No-one could watch the celebrations in Manbij without being moved. Men, women and children can be seen dancing in the street as Isis retreat from the town. Men cut their beards, women burn their niqabs, people smoke in the street, soldiers dance, old women weep with joy.

But it's not just about what liberating Manbij means for the people there. It is also a significant strategic victory. Isis are falling apart in their last stretch of territory before the Turkish border. These roads had become pivotal to the group's ability to move people, goods and weapons in and out of Syria. The routes to Aleppo, Syria’s second city, and Raqqa, Isis'capital, pass through the town.

Back when Britain debated participation in Syria, critics back home would stress that it wouldn't happen in their name. Well this is happening in their name and they should be proud.

On July 28th, RAF aircraft provided close air support to Syrian Democratic Forces, an alliance of Kurdish, Arab, Assyrian, Armenian, Turkmen and Circassian militias, conducting four attacks with Hellfire missiles against Isis fighters and assisting in another four attacks by coalition jets.

On August 2nd, two Typhoon fighters defended ground forces as they fought to secure the city. They struck at a number of buildings on the south-western edge of the town, which were being used for a defensive position by Isis.

On August 10th, a Reaper drone intervened in close combat just north of the city, using hellfire missiles to clear two groups of Isis fighters in a fire-fight with coalition allies on the ground.

These victories weren't dependent on British airpower. It's a result of US-led coalition air support for Kurdish forces on the ground. But we shouldn't underestimate the effect of British participation. When parliament voted against involvement in Syria in 2013, it encapsulated broader western concerns about military engagement post-Iraq and discouraged others, not least the US, from stepping forward. Now its presence is part what lends credibility to global efforts to liberate the people here from tyranny.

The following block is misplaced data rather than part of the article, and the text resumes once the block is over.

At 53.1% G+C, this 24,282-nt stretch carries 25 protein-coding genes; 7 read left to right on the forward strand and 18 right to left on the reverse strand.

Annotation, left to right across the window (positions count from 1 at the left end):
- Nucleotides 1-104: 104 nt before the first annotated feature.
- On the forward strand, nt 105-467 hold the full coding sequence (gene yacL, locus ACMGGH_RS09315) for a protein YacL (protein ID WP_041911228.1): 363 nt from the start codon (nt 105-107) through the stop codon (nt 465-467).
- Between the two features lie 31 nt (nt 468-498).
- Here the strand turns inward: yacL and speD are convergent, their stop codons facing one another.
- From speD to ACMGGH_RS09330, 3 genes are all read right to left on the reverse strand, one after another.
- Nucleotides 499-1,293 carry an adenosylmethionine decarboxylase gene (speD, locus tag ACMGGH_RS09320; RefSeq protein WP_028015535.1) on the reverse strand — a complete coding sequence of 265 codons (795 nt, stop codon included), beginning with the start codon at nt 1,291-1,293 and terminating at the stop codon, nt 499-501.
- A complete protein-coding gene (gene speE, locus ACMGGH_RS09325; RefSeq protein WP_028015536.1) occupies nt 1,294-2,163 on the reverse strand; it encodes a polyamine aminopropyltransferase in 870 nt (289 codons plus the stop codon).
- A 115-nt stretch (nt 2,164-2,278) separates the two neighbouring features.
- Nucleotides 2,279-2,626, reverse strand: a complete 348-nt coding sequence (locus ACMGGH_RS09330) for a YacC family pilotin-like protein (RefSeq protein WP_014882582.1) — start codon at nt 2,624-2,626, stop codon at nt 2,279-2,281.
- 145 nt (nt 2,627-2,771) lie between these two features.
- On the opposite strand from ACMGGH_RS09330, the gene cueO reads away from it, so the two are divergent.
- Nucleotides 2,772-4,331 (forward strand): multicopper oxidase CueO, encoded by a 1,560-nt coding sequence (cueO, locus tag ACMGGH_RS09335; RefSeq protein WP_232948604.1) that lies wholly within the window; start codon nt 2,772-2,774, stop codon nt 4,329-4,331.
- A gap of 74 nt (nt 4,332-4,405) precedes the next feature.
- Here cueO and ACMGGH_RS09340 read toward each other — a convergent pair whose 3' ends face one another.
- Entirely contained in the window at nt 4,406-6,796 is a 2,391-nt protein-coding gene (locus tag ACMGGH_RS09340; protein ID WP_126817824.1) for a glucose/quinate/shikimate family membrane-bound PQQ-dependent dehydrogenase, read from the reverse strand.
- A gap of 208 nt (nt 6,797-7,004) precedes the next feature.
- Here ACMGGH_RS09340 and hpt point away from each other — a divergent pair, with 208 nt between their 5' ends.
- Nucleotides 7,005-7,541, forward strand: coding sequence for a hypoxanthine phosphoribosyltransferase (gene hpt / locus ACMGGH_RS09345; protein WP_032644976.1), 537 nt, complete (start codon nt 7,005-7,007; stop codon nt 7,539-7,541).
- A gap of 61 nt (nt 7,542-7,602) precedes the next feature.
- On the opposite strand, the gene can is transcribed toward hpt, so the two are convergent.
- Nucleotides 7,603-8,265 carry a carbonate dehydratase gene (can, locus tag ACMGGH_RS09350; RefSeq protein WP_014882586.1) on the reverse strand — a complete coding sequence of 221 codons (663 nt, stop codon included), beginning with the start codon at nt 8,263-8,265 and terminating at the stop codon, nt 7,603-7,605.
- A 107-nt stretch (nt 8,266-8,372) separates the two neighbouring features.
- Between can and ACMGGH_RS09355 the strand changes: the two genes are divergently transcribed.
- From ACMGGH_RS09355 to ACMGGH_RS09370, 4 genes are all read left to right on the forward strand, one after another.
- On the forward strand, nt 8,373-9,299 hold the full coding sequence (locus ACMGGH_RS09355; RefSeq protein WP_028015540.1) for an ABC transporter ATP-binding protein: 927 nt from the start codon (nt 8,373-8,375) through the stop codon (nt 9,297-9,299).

Britain might not take the military lead on these operations, but it helps form a political consensus on whether it is right to use force.

The concerns that have prevented British involvement in the past are, of course, completely valid. Iraq was a moral and strategic disaster which trashed any remaining trust we might have had in the judgement of our leaders and the health of the US-UK relationship. Plus, Syria is undoubtedly a mess. We want to side with neither the butcher Assad, nor the barbarians of Isis.

But that is not an excuse for paralysis. There are third actors to support, such as the courageous Kurdish Peshmerga, or the armed brigade of former Yazidi sex slaves fighting alongside them. These are people fighting, as Hilary Benn correctly put it, against fascism. They liberate themselves, but also make the likelihood of future conflict more distant, by hindering Isis' ability to plan attacks in Syria, Turkey and Europe.

Those who instinctively oppose British military involvement in other countries – especially the Middle East – are right to be suspicious. Suspicion is a useful barrier to moral catastrophe and the British government has earned a great deal of suspicion, not least because of its witless loyalty to every US whim, not all of which are as commendable as here.

But the scenes in Manbij – glorious scenes which show what it looks like when you help free people from barbarism and totalitarianism – should remind us that British air power can also make the world a better place. It can protect people from thugs. We should remember these moments, as we remember moments like Iraq.

Ian Dunt is the editor of

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